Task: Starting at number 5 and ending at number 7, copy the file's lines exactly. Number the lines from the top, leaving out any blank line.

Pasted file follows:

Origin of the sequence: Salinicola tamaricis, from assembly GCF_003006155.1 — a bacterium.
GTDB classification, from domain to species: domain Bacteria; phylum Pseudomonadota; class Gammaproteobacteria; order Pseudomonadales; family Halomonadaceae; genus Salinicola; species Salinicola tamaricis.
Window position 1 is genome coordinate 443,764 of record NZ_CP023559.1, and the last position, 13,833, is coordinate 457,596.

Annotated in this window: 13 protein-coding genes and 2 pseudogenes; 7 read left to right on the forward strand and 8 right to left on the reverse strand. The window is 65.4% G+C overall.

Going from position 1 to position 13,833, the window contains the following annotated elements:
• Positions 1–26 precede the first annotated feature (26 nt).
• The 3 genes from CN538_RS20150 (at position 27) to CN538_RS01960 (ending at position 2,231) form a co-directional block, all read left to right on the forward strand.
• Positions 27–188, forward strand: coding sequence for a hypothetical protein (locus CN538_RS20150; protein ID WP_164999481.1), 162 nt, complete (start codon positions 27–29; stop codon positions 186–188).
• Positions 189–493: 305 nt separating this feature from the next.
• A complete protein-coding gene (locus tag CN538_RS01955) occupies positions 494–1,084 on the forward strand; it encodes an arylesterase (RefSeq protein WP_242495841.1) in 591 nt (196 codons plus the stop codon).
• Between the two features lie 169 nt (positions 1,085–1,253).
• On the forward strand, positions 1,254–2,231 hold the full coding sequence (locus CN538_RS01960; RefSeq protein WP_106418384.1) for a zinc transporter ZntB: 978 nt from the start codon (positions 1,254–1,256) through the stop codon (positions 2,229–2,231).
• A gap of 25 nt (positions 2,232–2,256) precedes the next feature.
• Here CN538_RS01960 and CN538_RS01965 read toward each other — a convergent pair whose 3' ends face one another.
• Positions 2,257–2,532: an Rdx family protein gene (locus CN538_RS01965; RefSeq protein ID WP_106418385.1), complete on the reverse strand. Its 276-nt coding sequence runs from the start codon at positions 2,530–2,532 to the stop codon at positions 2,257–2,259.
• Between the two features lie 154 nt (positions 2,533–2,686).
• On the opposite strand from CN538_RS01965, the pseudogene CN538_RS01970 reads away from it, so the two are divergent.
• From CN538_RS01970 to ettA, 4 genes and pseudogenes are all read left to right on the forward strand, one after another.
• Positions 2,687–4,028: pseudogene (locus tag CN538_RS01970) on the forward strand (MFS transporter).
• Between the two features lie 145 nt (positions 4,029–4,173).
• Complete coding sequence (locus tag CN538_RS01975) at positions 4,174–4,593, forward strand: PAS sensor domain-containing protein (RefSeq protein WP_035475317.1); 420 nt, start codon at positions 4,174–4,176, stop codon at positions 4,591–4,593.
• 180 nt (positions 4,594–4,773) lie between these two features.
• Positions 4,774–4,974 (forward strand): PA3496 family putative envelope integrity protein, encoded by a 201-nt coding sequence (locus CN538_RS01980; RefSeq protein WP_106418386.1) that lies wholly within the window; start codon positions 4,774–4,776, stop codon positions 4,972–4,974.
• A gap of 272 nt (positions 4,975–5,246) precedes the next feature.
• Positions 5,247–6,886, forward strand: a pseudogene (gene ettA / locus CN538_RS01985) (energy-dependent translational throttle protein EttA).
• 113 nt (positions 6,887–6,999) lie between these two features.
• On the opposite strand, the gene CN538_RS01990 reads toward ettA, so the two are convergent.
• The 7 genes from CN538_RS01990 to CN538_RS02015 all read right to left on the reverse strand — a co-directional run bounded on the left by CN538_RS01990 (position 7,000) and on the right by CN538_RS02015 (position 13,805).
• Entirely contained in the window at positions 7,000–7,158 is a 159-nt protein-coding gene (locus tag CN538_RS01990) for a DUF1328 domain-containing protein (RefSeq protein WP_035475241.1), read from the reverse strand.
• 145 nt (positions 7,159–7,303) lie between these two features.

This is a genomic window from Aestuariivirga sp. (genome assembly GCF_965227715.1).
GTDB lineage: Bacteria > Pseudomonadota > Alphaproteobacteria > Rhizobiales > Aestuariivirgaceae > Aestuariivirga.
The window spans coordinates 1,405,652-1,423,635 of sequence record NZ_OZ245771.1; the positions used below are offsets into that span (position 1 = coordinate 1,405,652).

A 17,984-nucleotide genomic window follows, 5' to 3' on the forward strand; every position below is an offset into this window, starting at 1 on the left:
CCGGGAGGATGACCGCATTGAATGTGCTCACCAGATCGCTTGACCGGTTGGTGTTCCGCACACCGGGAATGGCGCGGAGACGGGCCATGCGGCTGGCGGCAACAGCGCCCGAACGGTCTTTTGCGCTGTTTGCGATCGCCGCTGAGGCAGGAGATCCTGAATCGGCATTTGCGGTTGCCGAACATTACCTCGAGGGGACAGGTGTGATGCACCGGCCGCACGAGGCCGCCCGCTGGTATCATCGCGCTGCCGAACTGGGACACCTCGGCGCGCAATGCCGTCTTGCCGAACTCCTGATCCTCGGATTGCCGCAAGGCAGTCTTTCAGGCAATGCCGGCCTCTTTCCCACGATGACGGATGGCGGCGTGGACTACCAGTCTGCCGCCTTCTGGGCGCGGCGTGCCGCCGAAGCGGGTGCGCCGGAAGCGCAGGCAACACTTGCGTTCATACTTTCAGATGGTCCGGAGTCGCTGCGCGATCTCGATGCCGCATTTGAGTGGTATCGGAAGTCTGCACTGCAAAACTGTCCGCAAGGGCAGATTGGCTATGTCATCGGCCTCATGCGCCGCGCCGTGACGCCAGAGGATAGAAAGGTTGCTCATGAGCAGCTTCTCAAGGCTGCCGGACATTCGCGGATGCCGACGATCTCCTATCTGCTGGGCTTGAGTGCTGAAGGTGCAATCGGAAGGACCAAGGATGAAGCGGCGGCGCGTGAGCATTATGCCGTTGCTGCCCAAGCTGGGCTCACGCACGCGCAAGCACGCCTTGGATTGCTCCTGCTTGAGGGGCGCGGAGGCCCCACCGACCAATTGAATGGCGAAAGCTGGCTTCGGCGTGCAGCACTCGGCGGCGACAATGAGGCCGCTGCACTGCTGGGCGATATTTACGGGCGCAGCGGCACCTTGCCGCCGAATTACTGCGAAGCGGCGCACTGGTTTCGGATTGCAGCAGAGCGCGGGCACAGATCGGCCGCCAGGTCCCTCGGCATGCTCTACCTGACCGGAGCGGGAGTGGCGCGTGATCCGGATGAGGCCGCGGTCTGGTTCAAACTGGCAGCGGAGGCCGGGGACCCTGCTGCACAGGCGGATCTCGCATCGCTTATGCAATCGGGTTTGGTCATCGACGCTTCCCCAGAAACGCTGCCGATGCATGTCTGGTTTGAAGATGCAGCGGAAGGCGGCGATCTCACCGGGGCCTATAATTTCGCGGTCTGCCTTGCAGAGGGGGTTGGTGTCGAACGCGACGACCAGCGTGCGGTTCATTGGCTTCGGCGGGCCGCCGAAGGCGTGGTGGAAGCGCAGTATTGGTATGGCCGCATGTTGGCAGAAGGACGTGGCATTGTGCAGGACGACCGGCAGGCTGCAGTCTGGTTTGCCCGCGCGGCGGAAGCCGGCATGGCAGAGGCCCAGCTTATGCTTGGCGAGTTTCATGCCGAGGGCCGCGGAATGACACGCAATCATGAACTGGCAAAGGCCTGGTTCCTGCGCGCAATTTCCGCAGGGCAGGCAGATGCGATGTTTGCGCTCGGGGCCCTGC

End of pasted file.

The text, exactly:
Going from position 1 to position 13,833, the window contains the following annotated elements:
• Positions 1–26 precede the first annotated feature (26 nt).
• The 3 genes from CN538_RS20150 (at position 27) to CN538_RS01960 (ending at position 2,231) form a co-directional block, all read left to right on the forward strand.